Yesterday afternoon the skies became almost nighttime black. A storm was brewing and it looked ominous. It hit with a fury — blinding rain, tree-bending wind, and angry thunder. No problem. We need the rain. The temperature dropped to a bearable level. I love a good summer storm. I watched for a while from the front door, then settled in with a book. Shortly the lights went out.
Well, I thought, there’s plenty of daylight left. The power company will have us up and running before dark. Sure enough, at about 6:15 the lights came on. I high-fived the air. As I lowered my hand the lights flickered and disappeared.
“Be prepared.” I told my best boy scout self. I stashed my tiny travel flashlight in my pocket and put a candle and lighter on the nearest table. With cell phone in one hand and reader in the other, I was ready to ride it out.
I LOVE modern technology. I used my phone to go online and report the power outage. I read all my pending email. (Now I need to respond to some of them.) I played Solitaire and Sudoku on the reader. I play those mindless games because they free up my brain and allow me to think. I recognize that thinking sometimes gets me in trouble, but I do a lot of it all the same.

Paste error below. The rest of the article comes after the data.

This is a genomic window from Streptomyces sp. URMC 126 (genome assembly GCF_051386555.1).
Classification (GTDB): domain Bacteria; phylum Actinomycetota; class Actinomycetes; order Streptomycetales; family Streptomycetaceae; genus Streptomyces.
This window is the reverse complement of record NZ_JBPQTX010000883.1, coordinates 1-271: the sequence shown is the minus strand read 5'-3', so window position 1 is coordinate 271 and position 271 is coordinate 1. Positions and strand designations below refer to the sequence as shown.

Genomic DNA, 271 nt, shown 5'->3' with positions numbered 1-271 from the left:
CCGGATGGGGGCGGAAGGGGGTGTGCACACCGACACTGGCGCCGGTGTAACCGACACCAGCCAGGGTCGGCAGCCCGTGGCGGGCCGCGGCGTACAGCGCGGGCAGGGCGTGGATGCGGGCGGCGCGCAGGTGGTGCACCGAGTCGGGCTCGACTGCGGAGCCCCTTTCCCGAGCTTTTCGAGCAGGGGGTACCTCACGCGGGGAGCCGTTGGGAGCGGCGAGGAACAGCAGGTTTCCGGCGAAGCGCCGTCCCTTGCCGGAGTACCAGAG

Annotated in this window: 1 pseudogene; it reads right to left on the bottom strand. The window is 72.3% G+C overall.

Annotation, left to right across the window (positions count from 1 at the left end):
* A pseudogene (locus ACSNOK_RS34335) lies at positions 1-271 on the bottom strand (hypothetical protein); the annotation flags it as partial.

For obvious reasons, I was thinking last night about light, both figurative and literal light. Literally, as night fell, I chose to add candles to my table in order to increase the light pool and my sense of visual security. (See photo above.) Figuratively, I started to wonder about the definition of light as I’ve perceived it most of my life. I’m still working on the figurative angle, but my long-held perceptions probably come from religious/spiritual influences via my teachers’ and parents’ lessons on morals and values.
To my way of thinking, if I see the light, that’s a good thing. It means I know which path to take. I’m aware that I can cast a good or a bad light on any situation/person/group. Whether I’m writing a post for my blog or figuring out what to say to someone who has stepped on my toes, if I have a little niggle in my gut that makes me wonder whether I’m doing/writing/saying the right thing, my answer is no. If I don’t want it done to me, I shouldn’t do it to someone else. I think of that as using my light in a positive way.
(Deep breath.) I started this blog as a recently divorced and jilted woman. Did I always practice what I said in the paragraph above? No, I did not. My excuse, if I’m allowed one, is that the pain was unbearable. I wanted them to hurt as much as I did. I’m healing now and I’m doing better. At least I think I am. That doesn’t mean I’ll stop telling the truth as I see it, but I would prefer not to strike out and hurt anyone else. That’s not who I am.
(Another deep breath.) A final note about casting a bad light on others. Recently, my ten-year-old grandson told me, “Some people are prejudiced.” I agreed. We discussed it and I could see that he understood the concept. If your humor or entertainment consists of denigrating others, my boy would call that prejudice. Have a nice day.